In the case of Iran, the fallout from the decades-old Iranian-American hostilities continues to play itself out inside Afghanistan as it is in Iraq, Palestine and elsewhere. The regime in Iran continues to view an Afghanistan beholden to America and other Western powers as a major regional threat to its long and short-term security.

The government of President Karzai as well as Afghanistan's diplomatic apparatus have so far miserably failed in taking credible steps towards assuaging and lessening the Iranian regime's fears and phobias. For example, in relation to the issue of American long-term military presence on the Afghan soil, the only statement that Afghan leadership has parroted over and over again has been that "Afghanistan will not allow Western powers to use the Afghan soil against any country in the region".

For our neighbors Iran and Pakistan, these assurances would sound hollow given the fact that the Afghan government, as a client state of the U.S. and NATO, is even unable to maintain security and order in its capital and largest city.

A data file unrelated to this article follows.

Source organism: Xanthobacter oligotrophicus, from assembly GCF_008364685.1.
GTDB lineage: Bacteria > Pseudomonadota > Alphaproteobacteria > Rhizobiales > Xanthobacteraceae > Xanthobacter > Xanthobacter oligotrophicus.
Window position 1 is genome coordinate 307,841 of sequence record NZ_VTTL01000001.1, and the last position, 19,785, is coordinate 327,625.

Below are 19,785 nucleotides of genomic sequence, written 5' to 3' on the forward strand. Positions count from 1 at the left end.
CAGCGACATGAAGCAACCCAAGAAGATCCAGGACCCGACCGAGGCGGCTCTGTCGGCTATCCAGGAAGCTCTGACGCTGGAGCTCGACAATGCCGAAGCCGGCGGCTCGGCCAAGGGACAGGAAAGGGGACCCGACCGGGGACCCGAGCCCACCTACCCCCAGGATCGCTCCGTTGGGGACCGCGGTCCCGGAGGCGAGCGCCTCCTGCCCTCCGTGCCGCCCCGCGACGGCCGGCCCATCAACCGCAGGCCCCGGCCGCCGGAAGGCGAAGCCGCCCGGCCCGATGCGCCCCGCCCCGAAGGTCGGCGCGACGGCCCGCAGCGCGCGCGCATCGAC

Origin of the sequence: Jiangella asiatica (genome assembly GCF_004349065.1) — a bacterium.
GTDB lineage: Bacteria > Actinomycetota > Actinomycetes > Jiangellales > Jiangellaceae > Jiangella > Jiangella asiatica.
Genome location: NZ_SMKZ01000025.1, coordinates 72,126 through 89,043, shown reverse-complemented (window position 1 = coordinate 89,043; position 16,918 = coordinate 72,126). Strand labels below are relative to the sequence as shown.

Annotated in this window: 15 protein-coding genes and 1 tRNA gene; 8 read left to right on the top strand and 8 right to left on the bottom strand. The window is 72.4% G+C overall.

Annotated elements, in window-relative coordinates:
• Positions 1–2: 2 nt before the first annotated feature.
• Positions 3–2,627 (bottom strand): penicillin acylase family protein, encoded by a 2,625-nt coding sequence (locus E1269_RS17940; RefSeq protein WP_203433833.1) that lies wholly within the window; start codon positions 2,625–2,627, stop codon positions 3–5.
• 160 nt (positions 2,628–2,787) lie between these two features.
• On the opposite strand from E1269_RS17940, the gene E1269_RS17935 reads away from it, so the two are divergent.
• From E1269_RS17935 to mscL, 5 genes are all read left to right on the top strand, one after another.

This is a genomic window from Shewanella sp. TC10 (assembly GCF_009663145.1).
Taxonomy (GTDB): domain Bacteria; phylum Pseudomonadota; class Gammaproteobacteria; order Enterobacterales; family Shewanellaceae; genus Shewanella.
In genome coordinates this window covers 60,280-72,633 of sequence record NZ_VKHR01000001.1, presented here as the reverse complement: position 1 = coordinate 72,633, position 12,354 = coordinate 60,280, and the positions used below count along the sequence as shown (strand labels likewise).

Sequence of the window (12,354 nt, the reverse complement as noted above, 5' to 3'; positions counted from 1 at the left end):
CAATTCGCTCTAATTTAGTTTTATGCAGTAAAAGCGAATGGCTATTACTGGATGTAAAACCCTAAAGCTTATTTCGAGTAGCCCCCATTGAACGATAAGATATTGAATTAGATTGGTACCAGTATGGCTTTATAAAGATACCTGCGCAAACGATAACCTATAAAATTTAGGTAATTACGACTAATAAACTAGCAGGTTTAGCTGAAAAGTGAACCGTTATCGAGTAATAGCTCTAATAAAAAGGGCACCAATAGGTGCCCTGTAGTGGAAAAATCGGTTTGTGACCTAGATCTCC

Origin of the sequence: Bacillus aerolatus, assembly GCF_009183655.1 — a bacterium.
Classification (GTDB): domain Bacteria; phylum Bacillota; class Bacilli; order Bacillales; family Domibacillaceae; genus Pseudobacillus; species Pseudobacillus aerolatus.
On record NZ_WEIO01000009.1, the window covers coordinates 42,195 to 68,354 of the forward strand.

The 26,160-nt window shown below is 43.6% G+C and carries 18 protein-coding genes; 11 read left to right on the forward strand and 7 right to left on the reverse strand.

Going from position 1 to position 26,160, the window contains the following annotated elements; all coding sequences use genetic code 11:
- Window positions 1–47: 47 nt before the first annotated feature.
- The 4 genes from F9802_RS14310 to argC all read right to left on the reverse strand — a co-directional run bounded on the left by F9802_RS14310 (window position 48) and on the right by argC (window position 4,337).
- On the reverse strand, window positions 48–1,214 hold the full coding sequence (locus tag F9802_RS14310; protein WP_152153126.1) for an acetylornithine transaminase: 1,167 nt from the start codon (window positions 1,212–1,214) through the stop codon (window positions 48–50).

In the case of Afghanistan-Pakistan relations, the unresolved issue of the shared borderline is a major irritant in relations although it is only one among many such outstanding issues. For Pakistan, it is an existential issue and the government of Afghanistan must understand and respect its neighbor's genuine concerns.

Perhaps, before Afghanistan and Pakistan can find themselves in a position to genuinely commit themselves to bilateral cooperation of the sort that the U.S. and the Istanbul conference insist on, it would be essential to sort out and resolve this outstanding issue in an amicable manner with the help of the international community. A problem, certainly, cannot be tackled and resolved simply by turning away from it.

The baggage of problems, distrusts and a host of unresolved issues, as legacies of the colonial era and afterwards, continue to weigh heavily on Afghanistan's relations with its immediate neighbors. The U.S., Turkey and other members of the international community who are making frantic efforts to persuade Afghanistan and its neighbors to commit themselves to genuine cooperation, better be mindful of these regional legacies.

The author is the permanent writer of the Daily Outlook Afghanistan. He can be reached at outlook afghanistan@gmail.com